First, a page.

Last year I wrote 2 articles about starting a game collection with a limited budget. In those articles I mention that eBay is a viable option but you must be careful for fakes and reproductions are everywhere. Well it took some time, but I can now finally admit that I crossed that threshold when it comes to collecting retro video games. I’ve gotten into eBay and have made some purchases through them. As of this writing I have purchased 2 Nintendo Switch games, I won a Chrono Trigger DS auction, and I made an offer for New Super Mario DS. I’ve lost 2 auctions and am using another app called OfferUp for hunting as well. Now I’ve only just begun and I am already begging my bank account for forgiveness.
Why did it take so long for me to start trying eBay and other second hand apps in earnest? Well I remember when the site was launched and I thought it was a very cool idea. My parents on the other hand were VERY skeptical because they didn’t know if they were to buy something on eBay they would actually get the item they wanted, or would get scammed outright. They were right to worry since rumors and horror stories of people’s experiences with the site in the early days were all they knew of. Buying a new shirt with it being the wrong size, people stealing money, shipping woes, the works. I don’t even think that we bought anything off eBay at all, we would just look at the site as a last, and I do mean LAST, resort for that 1 thing my brother and I wanted. Now thankfully buying things online has gotten better, easier, and safer, but with second hand sites you still need to be careful. With video games that’s especially true since making sure a game is the real deal is harder to do online than it is in person. Luckily YouTube is your friend and there are a ton of videos helping game collectors spot the difference between fakes the genuine article.
With the bad there is the good when it comes to buying things online. For every story where a guy gets conned there is another who got an amazing deal. Take a fellow podcaster I know, Patrick from the Retro Blast Podcast, who showed me his CIB Game Boy with the Tetris pack in that he bought from a guy for $20 (you can watch the episode he was on and see it yourself right here). Everything was in near mint condition and he got a steal of a deal. It’s stories like that make me hopeful when hunting for games online. I’ve been on the hunt for a copy of Chrono Trigger for the DS and haven’t been able to find one for under $100. I go to eBay and find an authentic copy and the seller was asking $35 as a starting bid. Best part the seller included a ton of pictures including the back of the game card so you can tell it was actually a real game and not a reproduction. Sadly I didn’t win that bid, but I did win my second one and still paid less than $100 for it.
After winning a few bids and making a few deals on eBay I am more comfortable with buying and hunting games there. I am in no way an expert but I did set some good grind rules for myself while buying games there. Always read the description because some times sellers will be honest and tell you straight up that the game they’re selling is a reproduction. Saying it’s tested and authentic is a good sign but still look at the pictures the seller puts up. The more the better in my opinion especially when the seller shows the condition of the game. If you aren’t sure or just plain forgot, keep a tab open on how to spot fakes so you can refresh your memory. It’s not a sure fire way but it can help a ton. Also only buy if you’re 100% sure and comfortable with making that purchase. With other sites like OfferUp where you can meet the seller and not have to wait for shipping, I would always try to meet in a public place just to be safer. It may seem like common sense but it doesn’t hurt to be extra safe.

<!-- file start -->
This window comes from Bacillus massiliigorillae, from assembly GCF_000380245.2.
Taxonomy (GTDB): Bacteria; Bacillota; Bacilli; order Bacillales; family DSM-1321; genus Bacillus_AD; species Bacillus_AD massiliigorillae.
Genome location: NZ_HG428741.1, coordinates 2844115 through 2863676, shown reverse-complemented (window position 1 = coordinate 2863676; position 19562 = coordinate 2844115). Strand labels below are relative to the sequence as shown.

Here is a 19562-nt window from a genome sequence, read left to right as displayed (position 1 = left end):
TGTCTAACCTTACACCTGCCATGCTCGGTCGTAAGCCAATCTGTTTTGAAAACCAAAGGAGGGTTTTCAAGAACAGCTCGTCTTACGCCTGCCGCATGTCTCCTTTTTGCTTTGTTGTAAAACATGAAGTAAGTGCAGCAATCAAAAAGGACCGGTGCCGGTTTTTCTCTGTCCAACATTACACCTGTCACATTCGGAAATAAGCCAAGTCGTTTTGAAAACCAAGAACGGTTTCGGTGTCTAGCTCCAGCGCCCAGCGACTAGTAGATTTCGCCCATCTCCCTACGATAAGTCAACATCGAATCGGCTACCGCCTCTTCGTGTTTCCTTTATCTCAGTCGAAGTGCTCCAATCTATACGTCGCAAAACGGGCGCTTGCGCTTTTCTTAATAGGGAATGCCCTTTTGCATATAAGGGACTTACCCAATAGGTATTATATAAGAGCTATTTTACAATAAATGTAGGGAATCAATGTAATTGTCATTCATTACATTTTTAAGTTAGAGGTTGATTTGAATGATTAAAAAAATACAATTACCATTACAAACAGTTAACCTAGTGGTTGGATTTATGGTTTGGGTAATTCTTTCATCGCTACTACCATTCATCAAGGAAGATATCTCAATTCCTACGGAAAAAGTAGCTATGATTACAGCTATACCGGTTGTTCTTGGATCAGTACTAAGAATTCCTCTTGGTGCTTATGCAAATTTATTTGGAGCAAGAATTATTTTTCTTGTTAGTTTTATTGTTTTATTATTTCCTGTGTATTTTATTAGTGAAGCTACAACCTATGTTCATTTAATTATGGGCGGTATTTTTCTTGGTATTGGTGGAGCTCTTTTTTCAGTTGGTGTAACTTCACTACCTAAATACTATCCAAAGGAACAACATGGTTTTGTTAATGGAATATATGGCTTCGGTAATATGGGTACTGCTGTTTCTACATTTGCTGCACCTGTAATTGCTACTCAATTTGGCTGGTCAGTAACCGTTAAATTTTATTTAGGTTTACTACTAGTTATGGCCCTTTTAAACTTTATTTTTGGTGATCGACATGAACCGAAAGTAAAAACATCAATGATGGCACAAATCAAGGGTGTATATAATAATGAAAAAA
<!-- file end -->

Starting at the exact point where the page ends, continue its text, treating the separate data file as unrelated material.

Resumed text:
Out of the two apps I have on my phone right now I am much more happier with eBay than I am with OfferUp. I’ve never had good luck with OfferUp even before I was hunting for video games. I would put up items for sale, get a message and then nothing. Recently I was supposed to meet a seller who was selling New Super Mario Bros. for $15. This seller even added a picture of the game card at my request and we agreed to meet. Sadly the communication was mostly one sided and when the seller DID respond back I was already back home. I tried to reach out again to meet elsewhere but no response. In my frustration I went to eBay and found a copy of the game, that was authentic, and the seller had a bid of $1. I also lost that bid as well since the person who won waited until the last second to bid. That happens with eBay, especially if it’s a hot ticket item, for the last 5 minutes you need to be on it so no one steals your win.
Now that I’ve fully gotten bitten by the eBay bug will I still go to shows and expos to hunt for games? Absolutely. I see sites like eBay and OfferUp as a backup if I can’t find a game I’m looking for in the wild. While at a store or a retro gaming expo I could find a game I didn’t even know I wanted or was looking for. There are risks to be had sure, but sometimes the prices on eBay can’t be beat while the same can be said when you’re buying from someone face to face. It’s all up to you as the buyer whereas to bite the bullet and pursue the game online, or wait until you find it at your favorite store. The choice of course, is up to you.